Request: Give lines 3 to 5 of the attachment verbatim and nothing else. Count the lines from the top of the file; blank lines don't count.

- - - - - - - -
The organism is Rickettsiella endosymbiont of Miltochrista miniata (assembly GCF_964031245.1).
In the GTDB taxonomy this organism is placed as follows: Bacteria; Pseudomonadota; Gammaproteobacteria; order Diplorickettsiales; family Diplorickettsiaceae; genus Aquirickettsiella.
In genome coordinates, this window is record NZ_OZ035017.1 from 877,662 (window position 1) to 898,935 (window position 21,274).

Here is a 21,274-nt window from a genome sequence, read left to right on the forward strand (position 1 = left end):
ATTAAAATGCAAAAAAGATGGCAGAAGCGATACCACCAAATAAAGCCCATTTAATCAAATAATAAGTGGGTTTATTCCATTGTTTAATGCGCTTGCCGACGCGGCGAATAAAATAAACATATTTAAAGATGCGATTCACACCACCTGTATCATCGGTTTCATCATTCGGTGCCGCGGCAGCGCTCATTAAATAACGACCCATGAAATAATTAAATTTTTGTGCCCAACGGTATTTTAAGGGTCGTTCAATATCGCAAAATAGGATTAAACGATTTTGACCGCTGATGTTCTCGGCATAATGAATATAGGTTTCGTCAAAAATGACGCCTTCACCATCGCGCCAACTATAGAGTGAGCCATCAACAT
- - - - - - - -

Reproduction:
In genome coordinates, this window is record NZ_OZ035017.1 from 877,662 (window position 1) to 898,935 (window position 21,274).

Here is a 21,274-nt window from a genome sequence, read left to right on the forward strand (position 1 = left end):
ATTAAAATGCAAAAAAGATGGCAGAAGCGATACCACCAAATAAAGCCCATTTAATCAAATAATAAGTGGGTTTATTCCATTGTTTAATGCGCTTGCCGACGCGGCGAATAAAATAAACATATTTAAAGATGCGATTCACACCACCTGTATCATCGGTTTCATCATTCGGTGCCGCGGCAGCGCTCATTAAATAACGACCCATGAAATAATTAAATTTTTGTGCCCAACGGTATTTTAAGGGTCGTTCAATATCGCAAAATAGGATTAAACGATTTTGACCGCTGATGTTCTCGGCATAATGAATATAGGTTTCGTCAAAAATGACGCCTTCACCATCGCGCCAACTATAGAGTGAGCCATCAACAT